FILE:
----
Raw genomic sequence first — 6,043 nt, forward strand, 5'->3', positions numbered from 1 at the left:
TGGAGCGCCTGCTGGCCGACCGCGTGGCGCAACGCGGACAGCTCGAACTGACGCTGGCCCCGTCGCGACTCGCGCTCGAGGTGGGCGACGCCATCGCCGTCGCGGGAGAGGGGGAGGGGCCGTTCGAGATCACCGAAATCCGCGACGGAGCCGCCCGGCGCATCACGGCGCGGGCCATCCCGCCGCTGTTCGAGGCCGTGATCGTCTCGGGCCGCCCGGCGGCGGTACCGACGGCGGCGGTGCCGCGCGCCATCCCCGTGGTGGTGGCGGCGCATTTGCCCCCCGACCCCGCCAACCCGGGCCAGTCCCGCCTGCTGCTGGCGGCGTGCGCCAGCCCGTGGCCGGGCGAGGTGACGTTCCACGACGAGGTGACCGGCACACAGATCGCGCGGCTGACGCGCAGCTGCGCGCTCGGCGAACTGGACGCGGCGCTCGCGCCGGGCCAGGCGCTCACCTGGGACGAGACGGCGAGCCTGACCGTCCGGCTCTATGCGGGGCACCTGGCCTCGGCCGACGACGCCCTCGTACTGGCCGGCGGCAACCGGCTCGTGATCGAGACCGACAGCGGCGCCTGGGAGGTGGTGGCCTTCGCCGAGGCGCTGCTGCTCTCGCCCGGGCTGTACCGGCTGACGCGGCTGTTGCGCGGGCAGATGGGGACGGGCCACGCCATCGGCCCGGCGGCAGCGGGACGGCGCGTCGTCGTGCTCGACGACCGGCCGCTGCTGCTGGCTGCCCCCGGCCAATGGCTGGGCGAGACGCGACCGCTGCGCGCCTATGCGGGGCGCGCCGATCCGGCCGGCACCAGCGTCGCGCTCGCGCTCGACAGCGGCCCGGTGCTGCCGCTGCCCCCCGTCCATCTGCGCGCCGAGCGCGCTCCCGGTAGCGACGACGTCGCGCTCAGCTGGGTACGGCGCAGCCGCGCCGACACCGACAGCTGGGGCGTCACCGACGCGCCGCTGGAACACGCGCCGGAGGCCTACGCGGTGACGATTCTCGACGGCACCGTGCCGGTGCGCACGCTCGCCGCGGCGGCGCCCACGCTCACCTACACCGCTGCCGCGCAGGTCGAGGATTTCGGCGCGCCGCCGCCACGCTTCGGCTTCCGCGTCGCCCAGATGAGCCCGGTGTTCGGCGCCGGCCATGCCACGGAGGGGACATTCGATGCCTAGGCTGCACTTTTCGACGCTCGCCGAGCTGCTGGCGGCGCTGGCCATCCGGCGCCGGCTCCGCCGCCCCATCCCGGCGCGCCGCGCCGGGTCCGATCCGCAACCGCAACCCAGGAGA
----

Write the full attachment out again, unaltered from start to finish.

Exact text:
Raw genomic sequence first — 6,043 nt, forward strand, 5'->3', positions numbered from 1 at the left:
TGGAGCGCCTGCTGGCCGACCGCGTGGCGCAACGCGGACAGCTCGAACTGACGCTGGCCCCGTCGCGACTCGCGCTCGAGGTGGGCGACGCCATCGCCGTCGCGGGAGAGGGGGAGGGGCCGTTCGAGATCACCGAAATCCGCGACGGAGCCGCCCGGCGCATCACGGCGCGGGCCATCCCGCCGCTGTTCGAGGCCGTGATCGTCTCGGGCCGCCCGGCGGCGGTACCGACGGCGGCGGTGCCGCGCGCCATCCCCGTGGTGGTGGCGGCGCATTTGCCCCCCGACCCCGCCAACCCGGGCCAGTCCCGCCTGCTGCTGGCGGCGTGCGCCAGCCCGTGGCCGGGCGAGGTGACGTTCCACGACGAGGTGACCGGCACACAGATCGCGCGGCTGACGCGCAGCTGCGCGCTCGGCGAACTGGACGCGGCGCTCGCGCCGGGCCAGGCGCTCACCTGGGACGAGACGGCGAGCCTGACCGTCCGGCTCTATGCGGGGCACCTGGCCTCGGCCGACGACGCCCTCGTACTGGCCGGCGGCAACCGGCTCGTGATCGAGACCGACAGCGGCGCCTGGGAGGTGGTGGCCTTCGCCGAGGCGCTGCTGCTCTCGCCCGGGCTGTACCGGCTGACGCGGCTGTTGCGCGGGCAGATGGGGACGGGCCACGCCATCGGCCCGGCGGCAGCGGGACGGCGCGTCGTCGTGCTCGACGACCGGCCGCTGCTGCTGGCTGCCCCCGGCCAATGGCTGGGCGAGACGCGACCGCTGCGCGCCTATGCGGGGCGCGCCGATCCGGCCGGCACCAGCGTCGCGCTCGCGCTCGACAGCGGCCCGGTGCTGCCGCTGCCCCCCGTCCATCTGCGCGCCGAGCGCGCTCCCGGTAGCGACGACGTCGCGCTCAGCTGGGTACGGCGCAGCCGCGCCGACACCGACAGCTGGGGCGTCACCGACGCGCCGCTGGAACACGCGCCGGAGGCCTACGCGGTGACGATTCTCGACGGCACCGTGCCGGTGCGCACGCTCGCCGCGGCGGCGCCCACGCTCACCTACACCGCTGCCGCGCAGGTCGAGGATTTCGGCGCGCCGCCGCCACGCTTCGGCTTCCGCGTCGCCCAGATGAGCCCGGTGTTCGGCGCCGGCCATGCCACGGAGGGGACATTCGATGCCTAGGCTGCACTTTTCGACGCTCGCCGAGCTGCTGGCGGCGCTGGCCATCCGGCGCCGGCTCCGCCGCCCCATCCCGGCGCGCCGCGCCGGGTCCGATCCGCAACCGCAACCCAGGAGA